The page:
The German federal government has seized control of three oil refineries – PCK in Schwedt, MiRo in Karlsruhe, and Bayernoil in the Bavarian town of Vohburg – owned by Russia’s Rosneft, as Germany prepares to cope with the EU-wide embargo on the import of Russian oil, which is to begin on 1 January.
The economy ministry issued a statement on 16 September announcing that both Rosneft Deutschland GmbH and RN Refining & Marketing GmbH, together responsible for around 12% of Germany’s oil refining capacity, were to be placed under the trusteeship of the federal energy regulator, the Bundesnetzagentur. Chancellor Olaf Scholz said of the nationalisation that it was “a far-reaching decision on energy policy aimed at protecting our country […] making ourselves more independent of Russia and the decisions that are made someplace over there.” An August amendment of an energy law allowed for the government to make the temporary trusteeship in cases of “infrastructure critical to Germany’s security of supply”. Gazprom assets were temporarily nationalised in April this year.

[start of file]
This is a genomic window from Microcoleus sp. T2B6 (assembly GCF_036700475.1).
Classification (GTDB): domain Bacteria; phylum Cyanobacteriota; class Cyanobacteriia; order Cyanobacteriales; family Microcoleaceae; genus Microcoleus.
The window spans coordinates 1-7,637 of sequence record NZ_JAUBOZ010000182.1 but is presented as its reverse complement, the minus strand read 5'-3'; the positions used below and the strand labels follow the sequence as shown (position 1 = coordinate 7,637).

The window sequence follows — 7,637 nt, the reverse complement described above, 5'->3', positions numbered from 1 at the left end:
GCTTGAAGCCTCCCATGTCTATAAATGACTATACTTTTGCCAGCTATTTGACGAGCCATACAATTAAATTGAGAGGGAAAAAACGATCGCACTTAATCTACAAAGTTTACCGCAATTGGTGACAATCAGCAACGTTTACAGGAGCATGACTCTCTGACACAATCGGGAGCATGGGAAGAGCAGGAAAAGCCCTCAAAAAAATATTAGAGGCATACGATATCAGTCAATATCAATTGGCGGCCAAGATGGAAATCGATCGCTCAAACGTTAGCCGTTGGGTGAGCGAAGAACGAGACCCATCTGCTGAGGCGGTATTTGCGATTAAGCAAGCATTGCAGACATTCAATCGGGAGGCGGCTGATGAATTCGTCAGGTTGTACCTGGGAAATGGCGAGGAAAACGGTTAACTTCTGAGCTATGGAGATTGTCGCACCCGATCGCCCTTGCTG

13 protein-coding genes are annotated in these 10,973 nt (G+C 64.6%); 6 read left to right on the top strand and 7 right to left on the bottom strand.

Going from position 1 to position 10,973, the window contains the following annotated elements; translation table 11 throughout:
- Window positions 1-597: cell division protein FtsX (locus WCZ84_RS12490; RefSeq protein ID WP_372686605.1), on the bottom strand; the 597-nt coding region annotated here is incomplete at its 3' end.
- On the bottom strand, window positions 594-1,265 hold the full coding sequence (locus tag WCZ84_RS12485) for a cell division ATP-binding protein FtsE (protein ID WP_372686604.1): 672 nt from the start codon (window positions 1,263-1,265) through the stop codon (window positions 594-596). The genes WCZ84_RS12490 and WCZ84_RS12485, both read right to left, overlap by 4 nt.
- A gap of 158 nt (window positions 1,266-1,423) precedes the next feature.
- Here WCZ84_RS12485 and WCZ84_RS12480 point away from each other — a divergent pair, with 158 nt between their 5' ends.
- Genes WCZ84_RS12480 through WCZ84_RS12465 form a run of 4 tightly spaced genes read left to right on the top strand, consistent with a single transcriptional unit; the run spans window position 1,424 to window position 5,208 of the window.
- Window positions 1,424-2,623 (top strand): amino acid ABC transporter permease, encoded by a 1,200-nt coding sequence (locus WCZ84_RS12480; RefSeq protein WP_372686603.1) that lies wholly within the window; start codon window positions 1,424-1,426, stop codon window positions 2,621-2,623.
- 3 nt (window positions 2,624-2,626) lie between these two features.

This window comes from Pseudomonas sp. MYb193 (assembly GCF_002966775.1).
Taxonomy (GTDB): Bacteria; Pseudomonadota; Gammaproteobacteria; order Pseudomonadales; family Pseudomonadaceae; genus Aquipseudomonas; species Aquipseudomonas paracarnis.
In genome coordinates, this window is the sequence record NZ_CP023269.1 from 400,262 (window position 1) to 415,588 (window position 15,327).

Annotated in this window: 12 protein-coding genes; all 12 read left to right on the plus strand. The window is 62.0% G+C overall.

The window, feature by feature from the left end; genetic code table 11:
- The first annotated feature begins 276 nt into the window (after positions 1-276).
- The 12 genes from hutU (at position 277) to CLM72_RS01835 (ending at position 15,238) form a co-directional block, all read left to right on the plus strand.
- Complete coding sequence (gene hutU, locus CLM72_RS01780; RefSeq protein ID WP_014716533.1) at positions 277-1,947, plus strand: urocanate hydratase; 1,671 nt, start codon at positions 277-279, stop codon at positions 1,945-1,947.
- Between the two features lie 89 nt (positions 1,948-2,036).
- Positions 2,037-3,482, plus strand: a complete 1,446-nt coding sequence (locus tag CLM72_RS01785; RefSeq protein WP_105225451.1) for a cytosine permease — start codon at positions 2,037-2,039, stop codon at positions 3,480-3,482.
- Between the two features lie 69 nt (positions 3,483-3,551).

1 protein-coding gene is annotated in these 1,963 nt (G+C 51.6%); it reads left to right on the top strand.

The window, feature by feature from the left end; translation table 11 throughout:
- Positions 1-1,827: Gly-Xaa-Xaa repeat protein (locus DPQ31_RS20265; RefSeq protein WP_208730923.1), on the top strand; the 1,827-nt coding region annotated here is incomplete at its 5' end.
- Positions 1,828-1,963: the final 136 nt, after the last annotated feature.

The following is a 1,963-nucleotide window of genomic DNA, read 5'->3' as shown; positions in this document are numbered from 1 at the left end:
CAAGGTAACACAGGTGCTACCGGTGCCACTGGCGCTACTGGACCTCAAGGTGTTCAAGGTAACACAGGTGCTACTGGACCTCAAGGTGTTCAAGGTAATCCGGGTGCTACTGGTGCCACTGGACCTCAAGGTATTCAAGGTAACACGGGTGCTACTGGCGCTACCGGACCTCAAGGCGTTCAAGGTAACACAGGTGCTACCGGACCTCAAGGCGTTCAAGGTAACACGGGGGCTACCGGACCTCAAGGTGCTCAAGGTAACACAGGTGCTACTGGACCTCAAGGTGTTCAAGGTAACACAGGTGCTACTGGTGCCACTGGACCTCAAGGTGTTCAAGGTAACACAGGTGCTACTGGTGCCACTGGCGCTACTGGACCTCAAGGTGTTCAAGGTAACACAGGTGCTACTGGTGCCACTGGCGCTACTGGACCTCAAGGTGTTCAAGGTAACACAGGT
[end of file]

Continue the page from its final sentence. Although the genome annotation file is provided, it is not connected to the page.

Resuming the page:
It was not the only major nationalisation of the last few weeks, the other being Uniper, after its financial position further deteriorated. Previously, the federal government had provided around €15 billion in financial assistance to the company by taking a 30% stake in it, but the government will now buy Fortnum’s controlling stake in the company, such that the total bailout will reach €29 billion, and Germany’s ownership of Uniper increasing to 99%. Fortnum’s shares rose almost 10% on the news, while Uniper’s fell by around 25%.
Uniper’s financial woes came about mainly by being forced to buy natural gas at spot market prices after Russian gas flows were diminished, and the company is currently losing around €100 million per day. German economy minister Robert Habeck said of the move that the “state will – that’s what we’re showing now – do everything possible to always keep the companies stable on the market.” Another German buyer of natural gas, EnBW’s VNG, has also recently requested government assistance, a further sign of the economic fallout of the Russian invasion of Ukraine.